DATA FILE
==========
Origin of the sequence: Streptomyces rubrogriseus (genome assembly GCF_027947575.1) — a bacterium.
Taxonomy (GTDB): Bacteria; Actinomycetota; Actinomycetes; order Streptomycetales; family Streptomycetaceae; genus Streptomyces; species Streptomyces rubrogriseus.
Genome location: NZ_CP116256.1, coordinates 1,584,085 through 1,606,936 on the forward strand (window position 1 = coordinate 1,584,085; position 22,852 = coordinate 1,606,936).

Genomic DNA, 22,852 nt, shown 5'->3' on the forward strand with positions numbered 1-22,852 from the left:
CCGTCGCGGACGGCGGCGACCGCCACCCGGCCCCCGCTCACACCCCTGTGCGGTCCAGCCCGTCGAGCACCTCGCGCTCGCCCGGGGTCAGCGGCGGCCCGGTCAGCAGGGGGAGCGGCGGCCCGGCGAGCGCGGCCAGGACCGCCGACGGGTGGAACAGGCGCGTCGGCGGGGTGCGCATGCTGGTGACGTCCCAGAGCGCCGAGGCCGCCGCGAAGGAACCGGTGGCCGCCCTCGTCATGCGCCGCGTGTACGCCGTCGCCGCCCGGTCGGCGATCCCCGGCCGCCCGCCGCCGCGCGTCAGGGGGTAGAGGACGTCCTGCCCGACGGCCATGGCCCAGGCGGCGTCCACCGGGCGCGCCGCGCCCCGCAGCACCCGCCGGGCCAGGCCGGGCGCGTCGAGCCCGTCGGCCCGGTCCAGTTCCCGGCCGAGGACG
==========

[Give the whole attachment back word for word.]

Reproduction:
Origin of the sequence: Streptomyces rubrogriseus (genome assembly GCF_027947575.1) — a bacterium.
Taxonomy (GTDB): Bacteria; Actinomycetota; Actinomycetes; order Streptomycetales; family Streptomycetaceae; genus Streptomyces; species Streptomyces rubrogriseus.
Genome location: NZ_CP116256.1, coordinates 1,584,085 through 1,606,936 on the forward strand (window position 1 = coordinate 1,584,085; position 22,852 = coordinate 1,606,936).

Genomic DNA, 22,852 nt, shown 5'->3' on the forward strand with positions numbered 1-22,852 from the left:
CCGTCGCGGACGGCGGCGACCGCCACCCGGCCCCCGCTCACACCCCTGTGCGGTCCAGCCCGTCGAGCACCTCGCGCTCGCCCGGGGTCAGCGGCGGCCCGGTCAGCAGGGGGAGCGGCGGCCCGGCGAGCGCGGCCAGGACCGCCGACGGGTGGAACAGGCGCGTCGGCGGGGTGCGCATGCTGGTGACGTCCCAGAGCGCCGAGGCCGCCGCGAAGGAACCGGTGGCCGCCCTCGTCATGCGCCGCGTGTACGCCGTCGCCGCCCGGTCGGCGATCCCCGGCCGCCCGCCGCCGCGCGTCAGGGGGTAGAGGACGTCCTGCCCGACGGCCATGGCCCAGGCGGCGTCCACCGGGCGCGCCGCGCCCCGCAGCACCCGCCGGGCCAGGCCGGGCGCGTCGAGCCCGTCGGCCCGGTCCAGTTCCCGGCCGAGGACG